The best way to guarantee your EV is being charged with renewable energy is to generate it yourself at home. Consider installing a home solar system and use Solar Export Diversion to charge your car for free while the sun is up, or utilising a home battery system for storing and charging later after the sun goes down.

Check out our guide on solar EV charging for suggestions for how big your solar system should be to charge your EV at home.

2) Charge at times of high renewable energy % on the grid

If it’s not practical for you to charge your EV using solar, you can still lower emissions by charging at times of high renewable energy generation from your local grid.

While renewable energy sources are great for environmental benefits, they are a poor form of energy demand response. You can’t just make the wind blow stronger, or increase the water flow to hydro dams. So, when electricity demand peaks, additional electricity generation is used to meet demand. Carbon-intensive energy sources like fossil-fuelled power plants offer much more flexibility to handle an increase and decrease in electricity production as demand fluctuates.

So how do you know when the cleanest time to charge is? Well, for your area it could be starting after midnight, or even midday when the sun is up. It really depends on your location and can change depending on the season or even day to day.

Thankfully, there is a smart feature that can help called carbon monitoring.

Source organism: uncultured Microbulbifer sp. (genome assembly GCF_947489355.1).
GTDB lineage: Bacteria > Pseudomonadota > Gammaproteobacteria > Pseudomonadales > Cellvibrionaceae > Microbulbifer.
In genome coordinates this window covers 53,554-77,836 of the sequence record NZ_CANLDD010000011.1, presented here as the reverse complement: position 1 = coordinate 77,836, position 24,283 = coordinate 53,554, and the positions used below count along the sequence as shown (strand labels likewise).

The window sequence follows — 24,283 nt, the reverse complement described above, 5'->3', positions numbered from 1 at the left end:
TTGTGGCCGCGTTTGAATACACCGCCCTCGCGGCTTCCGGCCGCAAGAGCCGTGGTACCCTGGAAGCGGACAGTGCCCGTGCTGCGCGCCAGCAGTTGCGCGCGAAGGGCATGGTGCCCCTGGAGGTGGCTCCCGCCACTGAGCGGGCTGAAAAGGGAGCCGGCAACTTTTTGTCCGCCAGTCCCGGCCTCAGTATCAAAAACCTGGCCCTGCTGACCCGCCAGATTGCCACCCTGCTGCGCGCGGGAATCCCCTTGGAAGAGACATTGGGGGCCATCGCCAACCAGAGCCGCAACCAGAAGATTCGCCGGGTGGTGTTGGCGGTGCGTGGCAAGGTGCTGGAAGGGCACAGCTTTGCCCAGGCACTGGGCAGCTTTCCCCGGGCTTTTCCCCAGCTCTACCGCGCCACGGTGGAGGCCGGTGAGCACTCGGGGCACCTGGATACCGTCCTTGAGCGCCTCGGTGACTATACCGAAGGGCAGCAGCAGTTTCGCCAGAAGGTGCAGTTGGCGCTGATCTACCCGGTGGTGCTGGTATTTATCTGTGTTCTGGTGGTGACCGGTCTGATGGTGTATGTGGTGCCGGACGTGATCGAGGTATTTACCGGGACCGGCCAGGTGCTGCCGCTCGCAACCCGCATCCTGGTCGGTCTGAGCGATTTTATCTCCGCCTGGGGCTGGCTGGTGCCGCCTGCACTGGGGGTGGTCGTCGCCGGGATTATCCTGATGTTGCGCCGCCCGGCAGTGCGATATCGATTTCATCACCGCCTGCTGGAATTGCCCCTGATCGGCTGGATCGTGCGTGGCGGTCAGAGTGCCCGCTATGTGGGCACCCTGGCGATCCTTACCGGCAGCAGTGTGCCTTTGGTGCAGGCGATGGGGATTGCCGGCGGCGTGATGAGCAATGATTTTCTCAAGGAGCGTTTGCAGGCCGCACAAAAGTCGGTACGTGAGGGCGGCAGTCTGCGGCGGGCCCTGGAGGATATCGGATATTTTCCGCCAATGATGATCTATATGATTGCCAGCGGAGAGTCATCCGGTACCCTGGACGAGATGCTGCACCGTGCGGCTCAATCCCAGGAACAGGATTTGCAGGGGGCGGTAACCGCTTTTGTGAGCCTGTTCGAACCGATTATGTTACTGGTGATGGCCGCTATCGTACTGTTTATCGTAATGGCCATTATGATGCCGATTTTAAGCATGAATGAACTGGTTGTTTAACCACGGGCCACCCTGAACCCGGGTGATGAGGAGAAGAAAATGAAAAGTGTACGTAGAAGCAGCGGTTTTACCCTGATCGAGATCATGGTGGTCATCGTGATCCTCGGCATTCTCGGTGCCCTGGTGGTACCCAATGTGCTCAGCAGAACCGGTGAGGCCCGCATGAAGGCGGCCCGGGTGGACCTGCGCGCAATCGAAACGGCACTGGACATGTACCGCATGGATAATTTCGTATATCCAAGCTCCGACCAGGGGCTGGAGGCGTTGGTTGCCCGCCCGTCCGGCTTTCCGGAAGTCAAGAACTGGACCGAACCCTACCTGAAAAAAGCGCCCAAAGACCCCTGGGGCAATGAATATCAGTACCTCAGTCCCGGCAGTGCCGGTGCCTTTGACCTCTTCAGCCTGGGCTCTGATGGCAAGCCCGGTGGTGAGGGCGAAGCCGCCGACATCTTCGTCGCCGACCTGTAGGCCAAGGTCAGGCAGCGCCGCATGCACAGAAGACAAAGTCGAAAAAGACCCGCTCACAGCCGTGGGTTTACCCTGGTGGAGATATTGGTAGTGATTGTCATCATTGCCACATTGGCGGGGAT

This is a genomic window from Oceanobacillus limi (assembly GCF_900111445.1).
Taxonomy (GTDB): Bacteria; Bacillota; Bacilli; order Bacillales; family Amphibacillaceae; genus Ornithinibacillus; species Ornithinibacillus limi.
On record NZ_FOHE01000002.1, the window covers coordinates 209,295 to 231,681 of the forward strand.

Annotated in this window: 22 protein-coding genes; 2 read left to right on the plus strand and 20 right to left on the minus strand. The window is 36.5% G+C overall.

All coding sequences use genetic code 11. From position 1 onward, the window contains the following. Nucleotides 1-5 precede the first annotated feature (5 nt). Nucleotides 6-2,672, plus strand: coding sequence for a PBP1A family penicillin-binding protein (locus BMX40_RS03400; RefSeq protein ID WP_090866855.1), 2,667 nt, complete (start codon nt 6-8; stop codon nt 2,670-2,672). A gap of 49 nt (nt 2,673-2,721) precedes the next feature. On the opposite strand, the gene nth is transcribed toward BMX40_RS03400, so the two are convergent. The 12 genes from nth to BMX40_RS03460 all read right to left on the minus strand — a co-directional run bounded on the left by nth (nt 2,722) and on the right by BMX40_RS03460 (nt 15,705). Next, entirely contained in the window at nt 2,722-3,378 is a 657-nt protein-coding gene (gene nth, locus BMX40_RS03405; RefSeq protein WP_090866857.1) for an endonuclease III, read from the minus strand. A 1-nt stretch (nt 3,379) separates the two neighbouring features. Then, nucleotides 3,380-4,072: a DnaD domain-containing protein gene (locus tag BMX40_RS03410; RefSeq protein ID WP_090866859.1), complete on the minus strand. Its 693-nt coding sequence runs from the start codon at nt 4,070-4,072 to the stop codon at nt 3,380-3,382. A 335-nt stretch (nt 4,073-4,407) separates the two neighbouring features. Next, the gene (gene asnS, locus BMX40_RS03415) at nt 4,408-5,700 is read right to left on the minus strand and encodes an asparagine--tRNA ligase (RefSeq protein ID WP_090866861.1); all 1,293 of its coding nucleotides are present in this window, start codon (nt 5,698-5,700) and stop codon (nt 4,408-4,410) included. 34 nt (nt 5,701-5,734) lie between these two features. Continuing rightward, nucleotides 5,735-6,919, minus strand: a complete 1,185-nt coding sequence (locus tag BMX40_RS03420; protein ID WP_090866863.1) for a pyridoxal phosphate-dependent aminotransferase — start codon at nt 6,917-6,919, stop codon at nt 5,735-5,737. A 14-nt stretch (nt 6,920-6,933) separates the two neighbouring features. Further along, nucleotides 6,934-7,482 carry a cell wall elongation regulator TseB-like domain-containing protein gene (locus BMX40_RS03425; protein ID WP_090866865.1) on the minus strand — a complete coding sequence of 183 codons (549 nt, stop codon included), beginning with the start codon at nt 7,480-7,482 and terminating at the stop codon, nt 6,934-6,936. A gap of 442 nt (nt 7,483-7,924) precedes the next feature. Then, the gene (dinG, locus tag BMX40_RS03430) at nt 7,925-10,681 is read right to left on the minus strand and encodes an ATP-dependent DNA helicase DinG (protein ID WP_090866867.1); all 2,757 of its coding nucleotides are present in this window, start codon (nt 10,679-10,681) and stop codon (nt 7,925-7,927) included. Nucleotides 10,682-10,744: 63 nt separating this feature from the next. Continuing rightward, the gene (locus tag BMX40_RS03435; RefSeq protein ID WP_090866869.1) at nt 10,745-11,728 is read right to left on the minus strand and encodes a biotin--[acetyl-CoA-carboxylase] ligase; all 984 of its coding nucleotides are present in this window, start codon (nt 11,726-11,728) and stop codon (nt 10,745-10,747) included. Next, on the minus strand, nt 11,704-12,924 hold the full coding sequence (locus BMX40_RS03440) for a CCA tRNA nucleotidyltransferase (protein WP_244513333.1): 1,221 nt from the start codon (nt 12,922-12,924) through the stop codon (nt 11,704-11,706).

What is carbon monitoring?  

Carbon monitoring is a smart EV charging tool that allows drivers several advantages when it comes to charging their EV as cleanly as possible, while at home.  

It offers visibility of your local grid’s electricity generation, the % of renewable energy currently being generated, as well as what generation sources are powering the grid.  

This can be displayed as a live figure and show historical grid data (like the below 24-hour summary from the Evnex charging app) to better understand what the cleanest time to charge has been recently.

X Axis - Time of day| Y Axis -Grams of CO2 emitted per Kwh of electricity

How does carbon monitoring help power emission reduction?

These tools help you stay better informed throughout the year about the cleanest times to charge your EV as energy demands shift and your electricity grid’s generation sources change.

Looking at a live grid view can help inform you if it’s a good time to charge your EV now, or delay your charging session until later when there is more renewable electricity being generated.  

Example 1: It’s not a clean time to charge right now